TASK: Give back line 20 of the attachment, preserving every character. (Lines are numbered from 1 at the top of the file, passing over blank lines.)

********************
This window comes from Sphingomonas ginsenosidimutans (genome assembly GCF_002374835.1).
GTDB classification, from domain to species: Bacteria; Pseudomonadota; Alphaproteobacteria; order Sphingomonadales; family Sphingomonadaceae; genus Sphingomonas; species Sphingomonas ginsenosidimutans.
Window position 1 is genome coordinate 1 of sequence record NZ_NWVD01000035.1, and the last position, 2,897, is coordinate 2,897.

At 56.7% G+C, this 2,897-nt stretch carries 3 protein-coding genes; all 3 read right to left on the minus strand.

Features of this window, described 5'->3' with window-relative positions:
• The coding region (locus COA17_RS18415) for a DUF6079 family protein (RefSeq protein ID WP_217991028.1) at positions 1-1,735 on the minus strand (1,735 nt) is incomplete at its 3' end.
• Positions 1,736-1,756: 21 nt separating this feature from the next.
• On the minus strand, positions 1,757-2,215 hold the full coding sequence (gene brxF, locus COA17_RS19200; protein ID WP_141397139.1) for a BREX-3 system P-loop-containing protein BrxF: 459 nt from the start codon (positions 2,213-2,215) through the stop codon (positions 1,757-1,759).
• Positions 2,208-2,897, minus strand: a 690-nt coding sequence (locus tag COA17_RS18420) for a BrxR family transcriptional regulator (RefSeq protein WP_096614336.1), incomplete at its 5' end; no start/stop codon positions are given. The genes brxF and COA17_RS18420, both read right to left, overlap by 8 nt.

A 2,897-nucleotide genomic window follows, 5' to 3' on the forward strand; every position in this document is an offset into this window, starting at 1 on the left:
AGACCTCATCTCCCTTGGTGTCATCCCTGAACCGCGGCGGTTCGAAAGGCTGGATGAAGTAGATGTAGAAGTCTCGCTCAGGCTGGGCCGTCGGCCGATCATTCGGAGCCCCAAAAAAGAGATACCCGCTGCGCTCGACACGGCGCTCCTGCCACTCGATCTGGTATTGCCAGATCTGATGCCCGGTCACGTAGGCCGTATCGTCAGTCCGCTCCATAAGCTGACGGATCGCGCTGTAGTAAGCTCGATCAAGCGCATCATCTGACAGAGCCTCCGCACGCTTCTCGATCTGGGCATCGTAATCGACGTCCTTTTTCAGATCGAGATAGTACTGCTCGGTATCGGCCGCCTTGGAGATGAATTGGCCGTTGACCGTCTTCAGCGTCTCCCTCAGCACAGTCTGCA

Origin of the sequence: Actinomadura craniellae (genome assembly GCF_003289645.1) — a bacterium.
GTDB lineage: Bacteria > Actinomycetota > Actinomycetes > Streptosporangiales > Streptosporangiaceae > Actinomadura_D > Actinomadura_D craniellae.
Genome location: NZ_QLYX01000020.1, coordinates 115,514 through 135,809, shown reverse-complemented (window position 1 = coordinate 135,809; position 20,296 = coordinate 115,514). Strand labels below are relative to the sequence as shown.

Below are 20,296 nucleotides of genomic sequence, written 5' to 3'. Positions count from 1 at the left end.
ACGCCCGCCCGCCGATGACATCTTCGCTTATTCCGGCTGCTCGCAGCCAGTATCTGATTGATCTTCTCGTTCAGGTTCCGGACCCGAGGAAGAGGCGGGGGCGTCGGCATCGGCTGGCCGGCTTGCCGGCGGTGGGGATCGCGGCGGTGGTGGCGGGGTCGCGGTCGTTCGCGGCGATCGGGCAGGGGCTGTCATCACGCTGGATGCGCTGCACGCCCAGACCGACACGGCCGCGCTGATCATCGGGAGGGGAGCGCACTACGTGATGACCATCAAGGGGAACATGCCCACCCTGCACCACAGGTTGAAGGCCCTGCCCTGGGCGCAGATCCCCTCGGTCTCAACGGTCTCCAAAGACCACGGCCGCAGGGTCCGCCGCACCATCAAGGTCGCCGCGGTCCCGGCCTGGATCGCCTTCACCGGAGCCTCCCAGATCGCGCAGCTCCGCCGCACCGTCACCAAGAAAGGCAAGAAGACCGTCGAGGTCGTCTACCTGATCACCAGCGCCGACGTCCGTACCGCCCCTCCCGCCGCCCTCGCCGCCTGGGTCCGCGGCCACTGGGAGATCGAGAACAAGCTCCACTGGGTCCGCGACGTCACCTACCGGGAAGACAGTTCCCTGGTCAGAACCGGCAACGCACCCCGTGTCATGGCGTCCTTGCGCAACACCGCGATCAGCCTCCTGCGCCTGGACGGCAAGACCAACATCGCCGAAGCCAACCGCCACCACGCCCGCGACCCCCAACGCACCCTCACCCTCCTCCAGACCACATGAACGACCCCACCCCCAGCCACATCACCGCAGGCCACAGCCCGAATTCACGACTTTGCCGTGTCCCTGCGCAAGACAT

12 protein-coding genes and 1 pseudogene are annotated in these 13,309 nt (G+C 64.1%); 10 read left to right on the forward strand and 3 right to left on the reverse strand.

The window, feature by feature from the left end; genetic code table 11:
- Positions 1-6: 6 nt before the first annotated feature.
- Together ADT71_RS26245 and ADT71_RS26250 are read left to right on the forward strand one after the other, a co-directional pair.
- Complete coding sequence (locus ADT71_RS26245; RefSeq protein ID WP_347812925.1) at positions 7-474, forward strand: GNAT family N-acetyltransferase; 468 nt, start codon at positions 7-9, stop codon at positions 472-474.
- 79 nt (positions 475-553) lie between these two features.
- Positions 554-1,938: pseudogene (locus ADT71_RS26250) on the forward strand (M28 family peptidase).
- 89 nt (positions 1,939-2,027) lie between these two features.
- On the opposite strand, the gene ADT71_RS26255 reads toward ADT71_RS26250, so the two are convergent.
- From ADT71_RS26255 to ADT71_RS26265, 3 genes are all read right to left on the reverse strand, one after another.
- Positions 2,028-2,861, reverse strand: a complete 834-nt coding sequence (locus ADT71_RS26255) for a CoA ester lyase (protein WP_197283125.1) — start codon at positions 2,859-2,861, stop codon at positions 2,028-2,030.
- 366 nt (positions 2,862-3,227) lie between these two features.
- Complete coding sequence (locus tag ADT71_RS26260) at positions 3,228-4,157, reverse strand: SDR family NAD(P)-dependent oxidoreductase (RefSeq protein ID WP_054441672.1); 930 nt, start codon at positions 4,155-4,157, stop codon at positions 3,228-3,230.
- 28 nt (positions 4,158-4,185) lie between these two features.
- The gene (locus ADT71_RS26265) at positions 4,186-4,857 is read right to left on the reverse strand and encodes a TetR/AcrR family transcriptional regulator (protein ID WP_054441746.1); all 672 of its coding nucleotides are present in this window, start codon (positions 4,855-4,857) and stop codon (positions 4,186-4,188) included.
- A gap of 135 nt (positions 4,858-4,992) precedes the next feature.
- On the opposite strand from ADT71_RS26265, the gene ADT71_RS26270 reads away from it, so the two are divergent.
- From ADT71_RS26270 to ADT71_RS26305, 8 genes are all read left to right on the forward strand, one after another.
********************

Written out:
- Together ADT71_RS26245 and ADT71_RS26250 are read left to right on the forward strand one after the other, a co-directional pair.